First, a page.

Adventures in Home Cooking: Horseshoe Sandwiches!

I haven’t had a chance to visit my lovely hometown of Springfield, IL in more than a year now, and I have long been craving its famous native dish: the horseshoe.  I had wanted to try making one myself ever since I saw it on Man V. Food and got more than little nostalgic for my hometown and its famous dish.   As mentioned in my earlier post, the Horseshoe sandwich is a dish that is limited almost exclusively to the relatively small city of Springfield.

I assumed that creating  a horseshoe sandwich would be a easy as simple, because well it is basically just a hamburger fries and cheese sauce.  I hadn’t really considered the fact that I would have to be cooking the sauce, fries and burger all at the same time, and it quickly became apparent that I would have to enlist Julia’s aid to create this dish.  The recipe for the sauce that I chose is included at the bottom of the page; it is based loosely on the recipe that the legendary Darcy’s Pint uses to create their horseshoes.

I think most horseshoe lovers would agree that the most important part of creating a horseshoe sandwich is creating a a flavorful creamy cheese sauce.    I am partial to the cheese sauce that used to be served at now defunct Springfield Sports bar Sammy’s where they created horseshoes using spicy jack cheese, so we picked a block of spicy jack to shred instead of the traditional sharp cheddar.  In addition to the cheese sauce, we also wanted to make our own fries, but unfortunately we are not in possession of a deep fryer so we had to go with oven baked home made fries.  It was quite easy to chop up the potatoes into fry sized pieces which I cooked for about 40 minutes while I was preparing everything else.  We had to time it so that we started the fries first, then started the started the cheese sauce about 20 minutes in followed by the burgers themselves.   We didn’t quite time it right, so the fries ended up sitting for a few minutes while we finished off the burgers and cheese sauce.  The last thing we did was toast up some standard white bread and then added the burger, fries and cheese sauce on top.

I was really happy with how the actual food turned out save for the consistency of the cheese sauce which for some reason seemed a bit on the chalky side.  I tend to think it is either the jack cheese we chose or the fact that we used 3 times as much mustard powder as was called for by our recipe that accounts for the consistency of the sauce.  Despite its consistency, the sauce was spicy and creamy just as I had hope it would be and it tasted great once the food really started to soak it up.  The oven baked fries actually were really good even if they didn’t quite live up to their deep fried brothers.  I think next time I would also add Worcestershire sauce which I actually believe is used in most horseshoe cheese sauce recipes and I think would add a bit more depth to the taste of the sauce.  I think once my arteries recover I will give this another spin, but I definitely recommend you all give this recipe a spin if you are interested in experiencing awesomeness that is the horseshoe sandwich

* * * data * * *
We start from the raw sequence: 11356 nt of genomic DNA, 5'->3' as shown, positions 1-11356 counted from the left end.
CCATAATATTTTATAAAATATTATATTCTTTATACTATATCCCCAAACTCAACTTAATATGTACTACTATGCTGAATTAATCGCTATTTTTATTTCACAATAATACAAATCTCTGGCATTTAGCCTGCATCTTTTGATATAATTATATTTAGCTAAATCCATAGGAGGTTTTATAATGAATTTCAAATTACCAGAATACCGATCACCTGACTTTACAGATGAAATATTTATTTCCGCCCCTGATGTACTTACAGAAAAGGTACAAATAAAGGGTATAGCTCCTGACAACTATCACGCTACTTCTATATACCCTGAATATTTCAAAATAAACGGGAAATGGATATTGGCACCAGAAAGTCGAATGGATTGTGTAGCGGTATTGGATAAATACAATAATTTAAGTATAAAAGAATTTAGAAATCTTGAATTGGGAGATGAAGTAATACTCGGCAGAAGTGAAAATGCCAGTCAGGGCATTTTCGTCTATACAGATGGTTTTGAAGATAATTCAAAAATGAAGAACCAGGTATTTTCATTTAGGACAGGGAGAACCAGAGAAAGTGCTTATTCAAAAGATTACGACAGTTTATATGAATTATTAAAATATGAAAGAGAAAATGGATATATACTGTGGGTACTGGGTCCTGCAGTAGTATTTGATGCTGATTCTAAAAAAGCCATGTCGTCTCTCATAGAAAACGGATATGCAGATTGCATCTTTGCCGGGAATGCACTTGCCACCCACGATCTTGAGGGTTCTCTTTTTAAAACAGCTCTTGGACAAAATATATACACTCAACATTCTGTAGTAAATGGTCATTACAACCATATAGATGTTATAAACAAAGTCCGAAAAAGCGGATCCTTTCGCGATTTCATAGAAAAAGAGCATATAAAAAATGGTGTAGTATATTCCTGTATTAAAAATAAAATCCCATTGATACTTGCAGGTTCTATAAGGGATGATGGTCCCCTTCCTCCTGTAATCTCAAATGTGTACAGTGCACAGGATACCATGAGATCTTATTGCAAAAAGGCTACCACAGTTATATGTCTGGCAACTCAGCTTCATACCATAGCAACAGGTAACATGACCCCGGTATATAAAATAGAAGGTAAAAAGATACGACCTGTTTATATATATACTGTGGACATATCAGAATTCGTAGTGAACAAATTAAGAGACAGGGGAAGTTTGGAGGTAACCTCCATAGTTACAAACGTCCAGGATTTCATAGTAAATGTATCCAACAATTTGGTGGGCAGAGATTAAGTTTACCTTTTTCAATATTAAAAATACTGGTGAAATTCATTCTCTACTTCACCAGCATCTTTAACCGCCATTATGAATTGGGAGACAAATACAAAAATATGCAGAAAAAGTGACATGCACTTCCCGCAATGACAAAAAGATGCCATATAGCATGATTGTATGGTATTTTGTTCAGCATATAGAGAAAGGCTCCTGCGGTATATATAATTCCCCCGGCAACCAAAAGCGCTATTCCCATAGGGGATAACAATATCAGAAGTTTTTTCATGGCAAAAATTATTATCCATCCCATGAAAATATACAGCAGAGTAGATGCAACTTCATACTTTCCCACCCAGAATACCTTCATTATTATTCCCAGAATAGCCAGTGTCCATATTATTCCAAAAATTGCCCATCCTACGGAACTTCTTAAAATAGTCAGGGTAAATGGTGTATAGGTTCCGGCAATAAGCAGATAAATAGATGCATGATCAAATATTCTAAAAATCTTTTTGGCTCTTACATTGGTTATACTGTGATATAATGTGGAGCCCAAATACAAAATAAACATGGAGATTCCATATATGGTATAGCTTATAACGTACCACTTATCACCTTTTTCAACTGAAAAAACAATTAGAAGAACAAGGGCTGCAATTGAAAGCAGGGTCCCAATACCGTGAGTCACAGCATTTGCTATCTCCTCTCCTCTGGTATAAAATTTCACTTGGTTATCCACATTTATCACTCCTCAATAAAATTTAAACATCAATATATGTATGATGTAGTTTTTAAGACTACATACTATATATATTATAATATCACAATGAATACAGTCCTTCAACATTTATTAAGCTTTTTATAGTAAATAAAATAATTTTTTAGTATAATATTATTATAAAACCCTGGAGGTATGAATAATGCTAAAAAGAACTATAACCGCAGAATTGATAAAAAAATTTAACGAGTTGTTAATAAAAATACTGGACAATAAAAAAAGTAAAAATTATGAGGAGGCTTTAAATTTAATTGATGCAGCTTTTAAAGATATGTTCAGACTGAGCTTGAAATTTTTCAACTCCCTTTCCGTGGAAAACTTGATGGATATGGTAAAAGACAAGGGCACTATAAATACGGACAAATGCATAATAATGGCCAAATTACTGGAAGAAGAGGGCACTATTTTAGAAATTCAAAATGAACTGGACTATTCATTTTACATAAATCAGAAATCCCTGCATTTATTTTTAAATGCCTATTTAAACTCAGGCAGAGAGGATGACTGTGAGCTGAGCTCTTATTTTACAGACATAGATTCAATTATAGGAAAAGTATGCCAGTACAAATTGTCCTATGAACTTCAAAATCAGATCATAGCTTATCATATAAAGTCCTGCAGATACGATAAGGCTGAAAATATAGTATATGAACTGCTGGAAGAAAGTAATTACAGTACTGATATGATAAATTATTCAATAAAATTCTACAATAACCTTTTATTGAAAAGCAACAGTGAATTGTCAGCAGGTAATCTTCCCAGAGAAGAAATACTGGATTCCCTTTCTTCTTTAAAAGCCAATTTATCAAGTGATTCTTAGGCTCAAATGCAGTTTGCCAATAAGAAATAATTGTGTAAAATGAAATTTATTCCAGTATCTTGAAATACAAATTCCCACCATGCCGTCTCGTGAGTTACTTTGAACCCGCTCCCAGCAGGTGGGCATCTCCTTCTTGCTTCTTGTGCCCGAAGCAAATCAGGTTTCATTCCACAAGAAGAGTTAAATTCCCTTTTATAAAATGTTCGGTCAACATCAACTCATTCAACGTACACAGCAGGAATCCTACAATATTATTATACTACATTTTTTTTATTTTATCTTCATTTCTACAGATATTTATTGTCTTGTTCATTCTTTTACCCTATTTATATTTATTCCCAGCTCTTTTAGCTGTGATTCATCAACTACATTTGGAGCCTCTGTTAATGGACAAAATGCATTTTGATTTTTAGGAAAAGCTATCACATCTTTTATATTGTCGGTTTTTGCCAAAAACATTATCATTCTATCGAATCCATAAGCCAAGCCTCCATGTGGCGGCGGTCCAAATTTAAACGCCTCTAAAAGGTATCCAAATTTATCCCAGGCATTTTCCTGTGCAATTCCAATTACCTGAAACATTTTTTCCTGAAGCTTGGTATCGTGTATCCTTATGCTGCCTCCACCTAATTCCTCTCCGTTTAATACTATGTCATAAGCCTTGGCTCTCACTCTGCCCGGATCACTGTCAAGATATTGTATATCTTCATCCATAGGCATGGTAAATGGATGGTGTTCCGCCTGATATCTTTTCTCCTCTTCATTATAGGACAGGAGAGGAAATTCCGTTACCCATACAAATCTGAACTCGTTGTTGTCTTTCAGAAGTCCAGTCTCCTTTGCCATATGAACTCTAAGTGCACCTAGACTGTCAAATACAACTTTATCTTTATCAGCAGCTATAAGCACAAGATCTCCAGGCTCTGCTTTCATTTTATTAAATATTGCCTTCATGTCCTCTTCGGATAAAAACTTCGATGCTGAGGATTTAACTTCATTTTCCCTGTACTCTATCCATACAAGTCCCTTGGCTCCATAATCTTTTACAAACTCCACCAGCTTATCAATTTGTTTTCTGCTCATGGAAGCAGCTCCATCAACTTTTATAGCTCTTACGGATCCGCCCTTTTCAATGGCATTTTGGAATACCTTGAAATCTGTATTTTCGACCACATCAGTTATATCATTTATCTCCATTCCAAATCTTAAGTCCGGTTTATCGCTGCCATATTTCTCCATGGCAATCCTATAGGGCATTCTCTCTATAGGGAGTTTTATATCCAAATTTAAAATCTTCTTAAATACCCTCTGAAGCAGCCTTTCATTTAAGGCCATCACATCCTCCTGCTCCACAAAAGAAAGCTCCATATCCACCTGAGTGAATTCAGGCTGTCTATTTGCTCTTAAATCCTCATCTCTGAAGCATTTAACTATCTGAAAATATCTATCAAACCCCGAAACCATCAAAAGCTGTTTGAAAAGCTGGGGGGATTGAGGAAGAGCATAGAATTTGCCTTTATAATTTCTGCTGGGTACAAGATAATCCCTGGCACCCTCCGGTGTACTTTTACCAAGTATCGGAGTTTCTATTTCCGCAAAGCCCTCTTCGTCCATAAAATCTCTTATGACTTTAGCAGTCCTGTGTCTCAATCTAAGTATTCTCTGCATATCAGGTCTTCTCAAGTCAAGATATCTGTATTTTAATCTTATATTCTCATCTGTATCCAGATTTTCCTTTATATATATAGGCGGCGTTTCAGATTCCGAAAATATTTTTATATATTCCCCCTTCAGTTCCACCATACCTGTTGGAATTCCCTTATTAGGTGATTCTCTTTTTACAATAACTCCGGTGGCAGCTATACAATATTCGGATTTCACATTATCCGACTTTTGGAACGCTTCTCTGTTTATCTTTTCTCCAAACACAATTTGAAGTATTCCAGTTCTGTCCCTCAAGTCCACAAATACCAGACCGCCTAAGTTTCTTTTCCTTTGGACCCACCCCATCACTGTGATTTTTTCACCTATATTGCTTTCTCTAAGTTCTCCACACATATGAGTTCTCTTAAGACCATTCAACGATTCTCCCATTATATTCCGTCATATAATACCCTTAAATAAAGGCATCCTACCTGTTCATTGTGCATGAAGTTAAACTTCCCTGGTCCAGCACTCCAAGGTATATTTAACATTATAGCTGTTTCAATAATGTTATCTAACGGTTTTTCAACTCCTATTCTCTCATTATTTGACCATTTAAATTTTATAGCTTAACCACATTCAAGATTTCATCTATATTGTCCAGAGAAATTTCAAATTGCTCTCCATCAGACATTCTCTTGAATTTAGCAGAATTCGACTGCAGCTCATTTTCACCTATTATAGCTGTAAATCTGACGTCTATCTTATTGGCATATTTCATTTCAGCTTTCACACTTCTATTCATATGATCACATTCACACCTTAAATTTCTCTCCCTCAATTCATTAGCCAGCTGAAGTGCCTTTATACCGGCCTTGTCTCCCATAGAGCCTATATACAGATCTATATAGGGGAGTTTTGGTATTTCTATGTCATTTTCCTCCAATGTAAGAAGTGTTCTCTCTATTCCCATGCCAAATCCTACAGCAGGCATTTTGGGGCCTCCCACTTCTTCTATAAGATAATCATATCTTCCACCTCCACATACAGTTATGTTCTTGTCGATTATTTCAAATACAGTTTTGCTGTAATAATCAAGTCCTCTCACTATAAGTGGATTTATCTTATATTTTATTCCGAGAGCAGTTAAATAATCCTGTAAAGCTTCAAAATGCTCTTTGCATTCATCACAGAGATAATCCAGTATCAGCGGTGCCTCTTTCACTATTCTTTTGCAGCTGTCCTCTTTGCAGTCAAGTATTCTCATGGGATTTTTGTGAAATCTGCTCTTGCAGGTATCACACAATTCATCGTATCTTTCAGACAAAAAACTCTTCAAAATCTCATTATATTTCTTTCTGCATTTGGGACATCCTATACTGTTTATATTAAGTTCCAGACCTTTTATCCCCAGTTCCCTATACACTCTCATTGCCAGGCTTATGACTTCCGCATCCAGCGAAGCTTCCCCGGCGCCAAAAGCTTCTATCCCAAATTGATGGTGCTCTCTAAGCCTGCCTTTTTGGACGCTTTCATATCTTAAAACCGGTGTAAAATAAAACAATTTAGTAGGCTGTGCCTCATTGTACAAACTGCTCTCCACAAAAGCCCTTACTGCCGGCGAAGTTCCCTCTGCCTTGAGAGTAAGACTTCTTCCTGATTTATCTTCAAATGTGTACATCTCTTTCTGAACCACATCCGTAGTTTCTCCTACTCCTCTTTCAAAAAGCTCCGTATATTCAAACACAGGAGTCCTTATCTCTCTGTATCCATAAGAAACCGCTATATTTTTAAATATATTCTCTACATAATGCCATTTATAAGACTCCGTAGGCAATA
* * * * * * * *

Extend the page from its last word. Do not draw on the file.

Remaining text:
1 Tablespoon vegetable oil

2 Tablespoon butter

3 Tablespoon flour

2 cups of milk

1/4 tsp mustard

1/2 teaspoon salt

First, create a roux sauce with 1 tablespoon of oil and 2 tablespoons of margarine to 3 tablespoons of flour.  As soon as this had this warmed up add milk, mustard, and salt and whisk until all of the clumps have disappeared.  After it has thickened for 5-10 minutes whisk in 1 and half cups of cheese and pore over horseshoe once it has completely melted.

2 responses to “Adventures in Home Cooking: Horseshoe Sandwiches!

  1. mollyschoemann

    I might have to try that! I saw that Man V. Food episode and the Horseshoe sandwich WAS intriguing! What an exciting sandwich to tackle.

    • rdugonnaeatthat

      It was a challenge; the sauce was so rich and there was so much food in total I could barely eat half of it. It’s so good though, I think we’ll be making ponyshoes (like a mini-horseshoe) in the future.


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